gold has been sufficient to give to these nations all the gold that they required, without apparently affecting the requirements of other countries. Again, while the continuing increase in the population of the world" and a more rapid increase in recent years in its production and trade,' have certainly necessitated a continually increasing supply of money for effective exchanges, evidence is not wanting to prove that all such requirements have been met and any possible deficiencies in the supply of metallic money fully supplemented through various agencies. The present annual production of gold is enormous compared with any period antecedent to 1850. Before 1840 its annual production was about $14,000,000; it rose to its highest point—8157,000,000—about 1853; and for the year 1885 (according to the estimate of the Director of the United States Mint) was $101,500,000. The production of silver has also largely increased in recent years ($39,000,000 in 1850, $51,000,000 in 1870, and $124,900,000 in 1885), and no evidence can be produced to show that there has been any actual diminution in its aggregate use by reason of its so-called "demonetization" in any country.
Never before in the history of the world have there been so many and such successful devices invented and adopted for economizing the use of money. Every increase in facilities for banking and for the granting and extension of credits largely contributes to this result; the countries enjoying the maximum of such facilities requiring the smallest comparative amount of coin for their commercial transactions, as is illustrated by the circumstance that while in Great Britain (according to Mulhall) the ratio of metallic money used to the whole commerce of the country is only 20 per cent, the ratio rises in Germany to 34 per cent, in the United States to 58 per cent, and in France to 85 per cent.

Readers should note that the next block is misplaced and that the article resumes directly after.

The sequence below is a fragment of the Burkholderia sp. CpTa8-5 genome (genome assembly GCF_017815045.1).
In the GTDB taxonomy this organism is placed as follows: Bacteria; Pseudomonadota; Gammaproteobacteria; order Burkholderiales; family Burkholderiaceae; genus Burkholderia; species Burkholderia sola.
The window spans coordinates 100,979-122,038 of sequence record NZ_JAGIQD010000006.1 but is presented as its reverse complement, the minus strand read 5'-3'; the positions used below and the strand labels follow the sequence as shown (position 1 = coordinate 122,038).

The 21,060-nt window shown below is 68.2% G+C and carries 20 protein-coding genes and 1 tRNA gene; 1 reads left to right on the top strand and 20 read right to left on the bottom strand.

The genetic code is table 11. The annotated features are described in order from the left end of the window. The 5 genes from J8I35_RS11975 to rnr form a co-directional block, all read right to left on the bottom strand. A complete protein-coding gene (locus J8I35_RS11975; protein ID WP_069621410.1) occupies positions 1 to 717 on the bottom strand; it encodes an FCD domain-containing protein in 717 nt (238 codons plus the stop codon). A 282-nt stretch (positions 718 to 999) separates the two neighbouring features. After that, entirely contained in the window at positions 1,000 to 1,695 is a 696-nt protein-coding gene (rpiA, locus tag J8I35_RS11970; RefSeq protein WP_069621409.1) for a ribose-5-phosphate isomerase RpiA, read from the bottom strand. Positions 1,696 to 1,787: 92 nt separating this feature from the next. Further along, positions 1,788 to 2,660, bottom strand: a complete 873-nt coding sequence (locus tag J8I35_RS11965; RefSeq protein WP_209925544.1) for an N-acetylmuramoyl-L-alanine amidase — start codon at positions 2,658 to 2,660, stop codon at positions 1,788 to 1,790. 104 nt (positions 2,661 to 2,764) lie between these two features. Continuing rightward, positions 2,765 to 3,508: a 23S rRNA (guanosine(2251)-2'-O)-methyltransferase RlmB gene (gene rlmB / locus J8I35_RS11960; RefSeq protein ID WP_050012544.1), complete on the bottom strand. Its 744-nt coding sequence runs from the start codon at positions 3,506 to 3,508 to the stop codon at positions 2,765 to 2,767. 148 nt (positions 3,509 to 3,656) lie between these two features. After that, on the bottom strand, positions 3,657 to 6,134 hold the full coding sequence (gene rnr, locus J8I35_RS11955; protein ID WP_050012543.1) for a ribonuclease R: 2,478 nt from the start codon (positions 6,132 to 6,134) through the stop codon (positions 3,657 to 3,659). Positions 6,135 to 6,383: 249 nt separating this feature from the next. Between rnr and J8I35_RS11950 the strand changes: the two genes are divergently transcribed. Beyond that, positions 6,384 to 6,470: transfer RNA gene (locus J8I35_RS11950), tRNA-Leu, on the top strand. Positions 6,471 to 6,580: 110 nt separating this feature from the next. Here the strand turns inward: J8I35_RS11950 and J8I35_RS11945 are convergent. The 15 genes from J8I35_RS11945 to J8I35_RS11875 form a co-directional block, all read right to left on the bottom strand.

Furthermore the banking facilities of the world, according to the same authority, have increased since 1840 eleven-fold; or three times greater than the increase in commerce, and thirty times greater than that of population.
The great reduction in the time and cost of distribution of commodities,and the facility with which purchases can be made and credits transmitted by telegraph, have also resulted, not only in an enormous saving of capital, but also in an ability to transact an increased business with diminished necessity for the absorption and use of actual money. A most striking illustration in proof of this, given by Mr. Fowler ("Appreciation of Gold," London, 1885) is, that while the total British export and import trade, aggregating £6,000,000,000 from 1866 to 1875, was accompanied by an aggregate export and import of £530,000,000 of bullion and specie, an aggregate value from 1876 to 1885 of £6,700,000,000, was moved with the aid of only £439,000,000
- "In the last thirty-five years, one and one third times as much gold has been produced as in the three hundred and fifty-eight years preceding 1850."—Laughlin.